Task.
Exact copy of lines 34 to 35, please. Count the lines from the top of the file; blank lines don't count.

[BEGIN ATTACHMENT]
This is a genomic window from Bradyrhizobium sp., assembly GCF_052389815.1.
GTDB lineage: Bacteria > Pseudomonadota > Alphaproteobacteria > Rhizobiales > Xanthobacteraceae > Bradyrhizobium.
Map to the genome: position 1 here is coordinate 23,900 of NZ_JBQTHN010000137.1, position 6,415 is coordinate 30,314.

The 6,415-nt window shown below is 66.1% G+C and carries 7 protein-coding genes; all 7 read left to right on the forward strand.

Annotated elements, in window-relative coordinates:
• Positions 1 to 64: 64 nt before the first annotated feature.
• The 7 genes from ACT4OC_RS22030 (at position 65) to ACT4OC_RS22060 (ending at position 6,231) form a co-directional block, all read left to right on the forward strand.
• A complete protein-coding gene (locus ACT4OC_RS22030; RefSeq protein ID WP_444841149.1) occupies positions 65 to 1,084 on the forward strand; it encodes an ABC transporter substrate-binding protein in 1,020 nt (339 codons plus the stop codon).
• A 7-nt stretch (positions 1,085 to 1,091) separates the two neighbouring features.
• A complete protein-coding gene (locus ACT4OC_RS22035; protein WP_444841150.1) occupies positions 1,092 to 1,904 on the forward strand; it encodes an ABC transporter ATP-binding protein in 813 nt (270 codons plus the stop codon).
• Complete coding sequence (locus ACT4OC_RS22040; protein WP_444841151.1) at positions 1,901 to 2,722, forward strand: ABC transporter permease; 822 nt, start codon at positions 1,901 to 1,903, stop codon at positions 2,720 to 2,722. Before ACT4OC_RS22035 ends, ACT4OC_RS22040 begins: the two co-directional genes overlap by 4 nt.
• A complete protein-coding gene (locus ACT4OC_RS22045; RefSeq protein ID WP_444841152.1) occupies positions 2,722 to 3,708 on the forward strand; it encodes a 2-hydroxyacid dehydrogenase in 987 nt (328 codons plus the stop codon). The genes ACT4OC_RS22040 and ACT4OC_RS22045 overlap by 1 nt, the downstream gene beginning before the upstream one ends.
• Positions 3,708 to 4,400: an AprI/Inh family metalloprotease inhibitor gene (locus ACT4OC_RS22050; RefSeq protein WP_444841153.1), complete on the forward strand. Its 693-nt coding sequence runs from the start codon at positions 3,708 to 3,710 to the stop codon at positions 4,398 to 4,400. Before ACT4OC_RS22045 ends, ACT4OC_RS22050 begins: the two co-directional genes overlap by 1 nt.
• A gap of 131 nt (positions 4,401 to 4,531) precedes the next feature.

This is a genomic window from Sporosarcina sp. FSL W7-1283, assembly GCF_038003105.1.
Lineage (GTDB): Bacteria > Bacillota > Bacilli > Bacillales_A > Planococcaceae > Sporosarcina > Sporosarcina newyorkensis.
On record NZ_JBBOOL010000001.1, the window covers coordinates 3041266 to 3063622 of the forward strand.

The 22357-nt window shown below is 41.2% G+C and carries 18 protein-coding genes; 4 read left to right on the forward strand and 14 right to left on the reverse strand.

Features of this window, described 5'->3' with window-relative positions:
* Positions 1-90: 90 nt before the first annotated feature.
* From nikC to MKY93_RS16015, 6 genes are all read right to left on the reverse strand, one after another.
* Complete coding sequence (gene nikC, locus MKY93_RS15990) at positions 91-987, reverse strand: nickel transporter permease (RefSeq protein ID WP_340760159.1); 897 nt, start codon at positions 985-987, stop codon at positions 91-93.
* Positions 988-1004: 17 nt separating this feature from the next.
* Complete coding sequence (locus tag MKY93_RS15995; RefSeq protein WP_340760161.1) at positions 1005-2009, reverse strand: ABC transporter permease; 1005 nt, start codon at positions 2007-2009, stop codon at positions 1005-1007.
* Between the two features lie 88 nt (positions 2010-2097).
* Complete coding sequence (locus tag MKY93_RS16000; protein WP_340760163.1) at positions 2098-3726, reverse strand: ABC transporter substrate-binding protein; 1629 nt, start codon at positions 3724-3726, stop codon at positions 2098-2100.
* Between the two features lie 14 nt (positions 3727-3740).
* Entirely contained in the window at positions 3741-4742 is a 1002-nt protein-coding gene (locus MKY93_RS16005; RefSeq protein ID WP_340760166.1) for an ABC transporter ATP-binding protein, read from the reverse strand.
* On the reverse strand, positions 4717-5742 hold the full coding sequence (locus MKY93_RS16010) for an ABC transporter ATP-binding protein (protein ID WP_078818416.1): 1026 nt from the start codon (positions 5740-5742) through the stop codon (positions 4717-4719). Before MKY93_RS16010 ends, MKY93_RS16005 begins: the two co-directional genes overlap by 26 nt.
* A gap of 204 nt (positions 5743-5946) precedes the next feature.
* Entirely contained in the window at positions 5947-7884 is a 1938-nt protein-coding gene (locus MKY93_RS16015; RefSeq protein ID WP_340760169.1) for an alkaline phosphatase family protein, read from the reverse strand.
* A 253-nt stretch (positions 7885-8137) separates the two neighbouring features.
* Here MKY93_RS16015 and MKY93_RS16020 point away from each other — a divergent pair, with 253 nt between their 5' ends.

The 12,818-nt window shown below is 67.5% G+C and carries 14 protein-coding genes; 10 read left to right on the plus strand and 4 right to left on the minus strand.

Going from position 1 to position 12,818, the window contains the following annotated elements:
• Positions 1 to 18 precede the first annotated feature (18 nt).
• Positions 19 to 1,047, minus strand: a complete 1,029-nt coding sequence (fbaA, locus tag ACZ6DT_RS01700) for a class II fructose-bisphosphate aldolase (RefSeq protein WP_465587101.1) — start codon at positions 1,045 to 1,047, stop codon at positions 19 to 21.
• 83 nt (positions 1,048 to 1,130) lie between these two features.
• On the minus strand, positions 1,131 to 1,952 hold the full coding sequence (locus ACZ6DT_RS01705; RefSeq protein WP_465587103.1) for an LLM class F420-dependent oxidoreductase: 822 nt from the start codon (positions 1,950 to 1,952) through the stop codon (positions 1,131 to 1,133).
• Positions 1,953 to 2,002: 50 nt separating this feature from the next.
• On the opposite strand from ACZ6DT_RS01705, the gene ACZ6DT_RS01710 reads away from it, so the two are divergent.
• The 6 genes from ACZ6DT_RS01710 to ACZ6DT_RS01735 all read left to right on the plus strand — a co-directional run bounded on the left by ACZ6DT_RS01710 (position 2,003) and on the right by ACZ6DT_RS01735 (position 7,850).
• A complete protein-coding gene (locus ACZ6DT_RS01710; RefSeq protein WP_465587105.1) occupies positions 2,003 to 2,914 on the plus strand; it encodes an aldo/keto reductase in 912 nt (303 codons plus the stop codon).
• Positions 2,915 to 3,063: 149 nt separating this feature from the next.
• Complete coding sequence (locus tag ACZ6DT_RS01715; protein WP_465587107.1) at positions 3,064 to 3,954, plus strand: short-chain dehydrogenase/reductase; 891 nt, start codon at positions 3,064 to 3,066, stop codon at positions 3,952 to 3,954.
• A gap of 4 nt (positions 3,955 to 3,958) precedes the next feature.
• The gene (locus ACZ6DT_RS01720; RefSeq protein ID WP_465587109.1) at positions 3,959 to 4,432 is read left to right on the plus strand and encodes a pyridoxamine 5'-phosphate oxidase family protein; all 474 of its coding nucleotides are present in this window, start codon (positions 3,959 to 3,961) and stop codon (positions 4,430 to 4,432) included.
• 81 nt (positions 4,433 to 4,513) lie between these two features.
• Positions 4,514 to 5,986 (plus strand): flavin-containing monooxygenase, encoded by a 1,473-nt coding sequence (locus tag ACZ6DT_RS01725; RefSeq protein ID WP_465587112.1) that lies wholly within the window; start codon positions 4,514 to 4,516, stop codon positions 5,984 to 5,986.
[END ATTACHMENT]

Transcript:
The 12,818-nt window shown below is 67.5% G+C and carries 14 protein-coding genes; 10 read left to right on the plus strand and 4 right to left on the minus strand.

Going from position 1 to position 12,818, the window contains the following annotated elements: